This is disappointing, especially given that just this week Gov. Jay Inslee expanded the state emergency drought declaration from a handful of counties to almost half the state. The state's snowpack is just 22 percent of normal, which is a record for April. The drier the ground, the easier wildfires start.
It's no surprise, then, that Goldmark is working hard to make sure the state understands the dire consequences if firefighting crews don't have enough money to fight fires, or state-owned forests aren't actively managed to make them less suspectible to fire. In the last few weeks, he's done interviews with KING 5, KIRO 7 and the Vancouver Columbian. Earlier in the year, the Tacoma News Tribune editorial board came out in favor of Goldmark's request for $20 million for forest thinning, and this week the Columbian editorial board came out in support as well, having this to say:
When it comes to wildfires, an old axiom applies: We can pay for them now or pay for them later. What isn't included in that saw, however, is the idea that paying for wildfires later will greatly increase the price.
The U.S. Forest Service is planning to essentially throw out the Northwest Forest Plan after 21 years. As we noted earlier this year, the tide seems to be turning (ever so slowly) among even some Democrats that the federal timber harvest is woefully inadequate to support rural communities. Once the changes are complete, the Northwest Forest Plan, the source of so much misery in timber towns, will cease to exist, at least in its current form.
In November 2014, the Forest Service briefed representatives of industry, local government and conservation on its intent to revise the (Northwest Forest Plan), as required by the National Forest Management Act. Jim Peña, the Northwest regional forest supervisor, said the Northwest Forest Plan will no longer exist as an umbrella document that applies to all forests equally. Instead, its principles -- but not necessarily its specific strategies -- will be embedded into the planning documents of each of the 19 forest units.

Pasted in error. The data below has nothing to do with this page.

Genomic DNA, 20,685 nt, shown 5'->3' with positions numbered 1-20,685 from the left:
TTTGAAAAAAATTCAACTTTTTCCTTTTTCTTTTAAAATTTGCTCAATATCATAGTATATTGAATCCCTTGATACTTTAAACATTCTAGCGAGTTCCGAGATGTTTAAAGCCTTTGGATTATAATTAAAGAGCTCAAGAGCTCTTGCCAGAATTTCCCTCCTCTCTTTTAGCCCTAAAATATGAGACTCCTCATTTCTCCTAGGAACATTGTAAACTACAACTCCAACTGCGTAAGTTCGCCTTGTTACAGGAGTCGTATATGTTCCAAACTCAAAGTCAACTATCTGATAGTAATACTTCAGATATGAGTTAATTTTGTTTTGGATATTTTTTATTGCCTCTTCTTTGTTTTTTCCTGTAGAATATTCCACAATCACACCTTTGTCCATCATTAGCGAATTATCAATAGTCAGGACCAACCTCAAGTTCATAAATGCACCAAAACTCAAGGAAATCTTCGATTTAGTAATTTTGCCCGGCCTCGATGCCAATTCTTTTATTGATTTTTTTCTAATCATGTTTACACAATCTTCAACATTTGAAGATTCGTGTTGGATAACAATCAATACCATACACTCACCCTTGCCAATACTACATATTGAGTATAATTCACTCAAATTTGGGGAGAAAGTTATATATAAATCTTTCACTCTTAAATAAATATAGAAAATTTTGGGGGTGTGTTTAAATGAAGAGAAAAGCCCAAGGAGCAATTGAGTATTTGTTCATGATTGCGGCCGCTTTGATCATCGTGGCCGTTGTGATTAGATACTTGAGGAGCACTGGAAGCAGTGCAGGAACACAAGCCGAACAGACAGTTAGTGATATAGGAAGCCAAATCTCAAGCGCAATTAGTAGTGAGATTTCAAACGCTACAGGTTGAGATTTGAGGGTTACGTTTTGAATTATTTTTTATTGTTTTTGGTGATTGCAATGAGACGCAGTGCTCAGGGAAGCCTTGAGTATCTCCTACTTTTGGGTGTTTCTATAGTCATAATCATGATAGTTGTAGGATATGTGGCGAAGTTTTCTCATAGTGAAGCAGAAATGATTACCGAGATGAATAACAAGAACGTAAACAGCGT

...Under the new plans, the timber industry expects to gain access to more timber than it has since the Northwest Forest Plan first took effect, said Ann Forest Burns, a vice-president of the Portland-based industry group, the American Forest Resource Council. She added that the industry's allocation has been half or less of the 1.1 billion annual board feet promised in the original plan. If the new forest plans fails to provide enough timber, she said, "we will ask Congress to change the law." That could include two 1970s-era mandates, the National Forest Management Act and the Endangered Species Act.
Of course, there are still many unanswered questions about how the new forest plans will emerge. And environmental groups no doubt will also be lobbying to limit timber harvests even more than they are now. Already the timber industry and rural communities had to speak up in order to get the Forest Service to hold local meetings about the proposed plan revisions.